A journal dedicated to truth, freedom of speech and radical spiritual consciousness. Our mission is the liberation of men and women from oppression, violence and abuse of any kind, interpersonal, political, religious, economic, psychosexual. We believe as Fidel Castro said, "The weapon of today is not guns but consciousness."
Monday, August 31, 2015
New Anthology of Activists: Talking Back: Voices of Color
Black voices featured in
"Talking Back," a dynamic new anthology by activists of
Talking Back contributor
Talking Back: Voices of
ColorEdited and with an introduction by Nellie Wong
pages, paperback, 5.5" x 8.5", index
Red Letter Press, 2015 Print version: ISBN 978-0-932323-32-3 Ebook:
new anthology, Talking Back: Voices of
Color (Red Letter Press, 2015),presents an unusually diverse group of writers speaking out on issues
affecting communities of color. Contributors share tales of survival, explore
little-known history, and offer insightful cultural reviews. Nellie Wong, a
widely published Bay Area poet and social justice activist, is the book's editor
and author of the introduction, a striking meditation on the importance of
"talking back" in asserting identity and power on an individual and collective
Like Wong, the
book's contributors are involved in community organizing. Based in a number of
locations, their identities include Asian/Pacific American, Black, indigenous
North American and Aboriginal Australian, Latino, Palestinian, immigrant,
feminist, youth, elder, LGBTQ, students, unionists, former prisoners, and more.
Their aim is to communicate and mobilize. Speaking from and to the grassroots,
their offerings are readable, persuasive, free from academic jargon, and rich
with personal experience.
will find themselves represented in a number of articles. Duciana Thomas
recounts her participation in the fight to preserve working-class education.
School teacher Lillian Thompson shows how charter schools perpetuate
inequality.Mark Cook, a political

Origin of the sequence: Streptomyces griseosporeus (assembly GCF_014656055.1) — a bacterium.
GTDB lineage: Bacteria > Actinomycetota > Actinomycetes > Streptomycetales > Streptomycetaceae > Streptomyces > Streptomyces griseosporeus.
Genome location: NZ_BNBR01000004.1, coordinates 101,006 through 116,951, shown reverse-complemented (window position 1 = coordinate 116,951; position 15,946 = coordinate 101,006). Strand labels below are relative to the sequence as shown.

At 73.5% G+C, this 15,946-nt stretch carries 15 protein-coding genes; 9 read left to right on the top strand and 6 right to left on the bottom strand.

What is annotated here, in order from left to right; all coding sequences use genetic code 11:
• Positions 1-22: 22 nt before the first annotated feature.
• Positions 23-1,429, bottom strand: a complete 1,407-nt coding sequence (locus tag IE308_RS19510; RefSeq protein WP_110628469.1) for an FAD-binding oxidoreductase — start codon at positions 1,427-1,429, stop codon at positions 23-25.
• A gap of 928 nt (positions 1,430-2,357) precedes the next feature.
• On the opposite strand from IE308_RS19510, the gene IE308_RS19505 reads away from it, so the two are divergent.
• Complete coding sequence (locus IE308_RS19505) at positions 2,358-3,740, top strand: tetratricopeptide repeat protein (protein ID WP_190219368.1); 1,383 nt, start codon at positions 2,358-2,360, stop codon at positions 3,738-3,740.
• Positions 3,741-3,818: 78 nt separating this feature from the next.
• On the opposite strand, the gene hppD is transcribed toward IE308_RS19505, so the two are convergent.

prisoner for 24 years, describes the slave-labor conditions in U.S. prisons.
Black Panther leader Eddie Conway speaks out in a prison interview. John
Hatchett tells how he, as a faculty advisor, helped female students at Bennett
College plan the historic Greensboro sit-ins. Sarah Scott reviews the novel We Need New Names, dealing with the
experience of African immigrants. Ralph Poynter describes how his wife, attorney
Lynne Stewart, became a political prisoner and calls for the release of all
political prisoners.Nellie Wong
pays tribute to radical Black, gay poet Langston Hughes.
American scholar, unionist, and former civil rights organizer James Wright calls
the book "a treasure" by a "rainbow of radical authors." Alice Goff, a Black
immigrant labor leader and community activist, predicts that even readers who
don't share the opinions of the authors may "come away with a different
perspective and possibly be moved to question the status quo."Another reviewer, Arab American artist
and writer Happy Hyder, says the book's "fearless and varied voices" reveal "the
true meaning of political action." Sociologist Dr. Jesse Díaz, Jr. says the book
will lead to increased understanding of the activist of color's "toils for
equality and justice." Karin Aguilar-San Juan, an associate professor and
Filipina American lesbian, describes the writings as resonant with "pain and
rage… light and power and hope."
Voices of Color can be ordered from www.RedLetterPress.org, Amazon.com,
Powells.com or request from your local book seller.